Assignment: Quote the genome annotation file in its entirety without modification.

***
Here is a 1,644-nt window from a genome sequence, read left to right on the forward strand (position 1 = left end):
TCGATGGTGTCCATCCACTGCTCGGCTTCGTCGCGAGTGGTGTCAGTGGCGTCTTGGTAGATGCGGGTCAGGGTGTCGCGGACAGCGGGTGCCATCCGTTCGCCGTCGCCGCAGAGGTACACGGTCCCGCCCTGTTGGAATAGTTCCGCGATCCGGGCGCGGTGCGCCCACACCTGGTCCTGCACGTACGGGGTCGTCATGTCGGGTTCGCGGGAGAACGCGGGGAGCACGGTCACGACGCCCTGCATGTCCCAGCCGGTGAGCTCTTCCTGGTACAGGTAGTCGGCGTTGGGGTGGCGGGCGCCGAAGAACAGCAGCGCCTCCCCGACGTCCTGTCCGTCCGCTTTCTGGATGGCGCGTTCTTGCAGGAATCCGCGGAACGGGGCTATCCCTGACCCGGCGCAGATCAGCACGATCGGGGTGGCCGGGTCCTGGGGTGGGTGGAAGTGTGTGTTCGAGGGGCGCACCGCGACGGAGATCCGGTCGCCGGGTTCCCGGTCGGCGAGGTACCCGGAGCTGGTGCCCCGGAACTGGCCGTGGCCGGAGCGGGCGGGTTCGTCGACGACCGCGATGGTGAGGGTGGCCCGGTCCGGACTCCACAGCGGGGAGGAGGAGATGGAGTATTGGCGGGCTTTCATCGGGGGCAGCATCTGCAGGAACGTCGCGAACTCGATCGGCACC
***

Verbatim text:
Here is a 1,644-nt window from a genome sequence, read left to right on the forward strand (position 1 = left end):
TCGATGGTGTCCATCCACTGCTCGGCTTCGTCGCGAGTGGTGTCAGTGGCGTCTTGGTAGATGCGGGTCAGGGTGTCGCGGACAGCGGGTGCCATCCGTTCGCCGTCGCCGCAGAGGTACACGGTCCCGCCCTGTTGGAATAGTTCCGCGATCCGGGCGCGGTGCGCCCACACCTGGTCCTGCACGTACGGGGTCGTCATGTCGGGTTCGCGGGAGAACGCGGGGAGCACGGTCACGACGCCCTGCATGTCCCAGCCGGTGAGCTCTTCCTGGTACAGGTAGTCGGCGTTGGGGTGGCGGGCGCCGAAGAACAGCAGCGCCTCCCCGACGTCCTGTCCGTCCGCTTTCTGGATGGCGCGTTCTTGCAGGAATCCGCGGAACGGGGCTATCCCTGACCCGGCGCAGATCAGCACGATCGGGGTGGCCGGGTCCTGGGGTGGGTGGAAGTGTGTGTTCGAGGGGCGCACCGCGACGGAGATCCGGTCGCCGGGTTCCCGGTCGGCGAGGTACCCGGAGCTGGTGCCCCGGAACTGGCCGTGGCCGGAGCGGGCGGGTTCGTCGACGACCGCGATGGTGAGGGTGGCCCGGTCCGGACTCCACAGCGGGGAGGAGGAGATGGAGTATTGGCGGGCTTTCATCGGGGGCAGCATCTGCAGGAACGTCGCGAACTCGATCGGCACC